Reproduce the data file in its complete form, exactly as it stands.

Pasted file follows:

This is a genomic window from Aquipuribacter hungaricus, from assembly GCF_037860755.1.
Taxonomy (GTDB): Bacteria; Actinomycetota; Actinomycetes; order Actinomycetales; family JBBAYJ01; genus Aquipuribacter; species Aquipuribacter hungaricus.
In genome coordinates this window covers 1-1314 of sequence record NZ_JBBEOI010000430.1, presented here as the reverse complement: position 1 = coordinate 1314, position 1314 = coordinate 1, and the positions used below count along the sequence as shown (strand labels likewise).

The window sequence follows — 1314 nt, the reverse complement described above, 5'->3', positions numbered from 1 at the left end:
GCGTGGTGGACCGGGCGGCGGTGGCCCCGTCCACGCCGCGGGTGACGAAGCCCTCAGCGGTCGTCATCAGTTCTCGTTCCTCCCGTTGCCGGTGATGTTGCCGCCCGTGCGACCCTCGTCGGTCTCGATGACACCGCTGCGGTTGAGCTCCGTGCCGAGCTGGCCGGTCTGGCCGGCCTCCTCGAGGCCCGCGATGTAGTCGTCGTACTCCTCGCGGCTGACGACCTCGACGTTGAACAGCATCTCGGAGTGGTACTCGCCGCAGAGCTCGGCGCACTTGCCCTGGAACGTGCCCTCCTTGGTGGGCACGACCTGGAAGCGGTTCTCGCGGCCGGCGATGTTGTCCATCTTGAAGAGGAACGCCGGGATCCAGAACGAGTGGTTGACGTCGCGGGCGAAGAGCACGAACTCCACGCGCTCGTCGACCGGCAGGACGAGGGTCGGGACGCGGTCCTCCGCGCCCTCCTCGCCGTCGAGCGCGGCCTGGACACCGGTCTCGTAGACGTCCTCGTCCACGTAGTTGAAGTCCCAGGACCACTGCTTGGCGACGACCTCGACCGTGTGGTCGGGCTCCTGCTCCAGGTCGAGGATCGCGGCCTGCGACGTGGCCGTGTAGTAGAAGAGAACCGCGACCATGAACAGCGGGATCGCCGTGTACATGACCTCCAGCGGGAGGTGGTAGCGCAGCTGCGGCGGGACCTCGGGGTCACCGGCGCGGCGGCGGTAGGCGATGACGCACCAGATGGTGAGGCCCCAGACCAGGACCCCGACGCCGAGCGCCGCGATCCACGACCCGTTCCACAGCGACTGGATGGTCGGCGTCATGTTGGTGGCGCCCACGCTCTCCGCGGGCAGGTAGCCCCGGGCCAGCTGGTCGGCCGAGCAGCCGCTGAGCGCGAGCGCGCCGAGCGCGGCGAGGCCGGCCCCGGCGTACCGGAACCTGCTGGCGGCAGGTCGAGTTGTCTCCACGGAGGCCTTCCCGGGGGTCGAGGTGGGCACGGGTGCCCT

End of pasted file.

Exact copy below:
This is a genomic window from Aquipuribacter hungaricus, from assembly GCF_037860755.1.
Taxonomy (GTDB): Bacteria; Actinomycetota; Actinomycetes; order Actinomycetales; family JBBAYJ01; genus Aquipuribacter; species Aquipuribacter hungaricus.
In genome coordinates this window covers 1-1314 of sequence record NZ_JBBEOI010000430.1, presented here as the reverse complement: position 1 = coordinate 1314, position 1314 = coordinate 1, and the positions used below count along the sequence as shown (strand labels likewise).

The window sequence follows — 1314 nt, the reverse complement described above, 5'->3', positions numbered from 1 at the left end:
GCGTGGTGGACCGGGCGGCGGTGGCCCCGTCCACGCCGCGGGTGACGAAGCCCTCAGCGGTCGTCATCAGTTCTCGTTCCTCCCGTTGCCGGTGATGTTGCCGCCCGTGCGACCCTCGTCGGTCTCGATGACACCGCTGCGGTTGAGCTCCGTGCCGAGCTGGCCGGTCTGGCCGGCCTCCTCGAGGCCCGCGATGTAGTCGTCGTACTCCTCGCGGCTGACGACCTCGACGTTGAACAGCATCTCGGAGTGGTACTCGCCGCAGAGCTCGGCGCACTTGCCCTGGAACGTGCCCTCCTTGGTGGGCACGACCTGGAAGCGGTTCTCGCGGCCGGCGATGTTGTCCATCTTGAAGAGGAACGCCGGGATCCAGAACGAGTGGTTGACGTCGCGGGCGAAGAGCACGAACTCCACGCGCTCGTCGACCGGCAGGACGAGGGTCGGGACGCGGTCCTCCGCGCCCTCCTCGCCGTCGAGCGCGGCCTGGACACCGGTCTCGTAGACGTCCTCGTCCACGTAGTTGAAGTCCCAGGACCACTGCTTGGCGACGACCTCGACCGTGTGGTCGGGCTCCTGCTCCAGGTCGAGGATCGCGGCCTGCGACGTGGCCGTGTAGTAGAAGAGAACCGCGACCATGAACAGCGGGATCGCCGTGTACATGACCTCCAGCGGGAGGTGGTAGCGCAGCTGCGGCGGGACCTCGGGGTCACCGGCGCGGCGGCGGTAGGCGATGACGCACCAGATGGTGAGGCCCCAGACCAGGACCCCGACGCCGAGCGCCGCGATCCACGACCCGTTCCACAGCGACTGGATGGTCGGCGTCATGTTGGTGGCGCCCACGCTCTCCGCGGGCAGGTAGCCCCGGGCCAGCTGGTCGGCCGAGCAGCCGCTGAGCGCGAGCGCGCCGAGCGCGGCGAGGCCGGCCCCGGCGTACCGGAACCTGCTGGCGGCAGGTCGAGTTGTCTCCACGGAGGCCTTCCCGGGGGTCGAGGTGGGCACGGGTGCCCT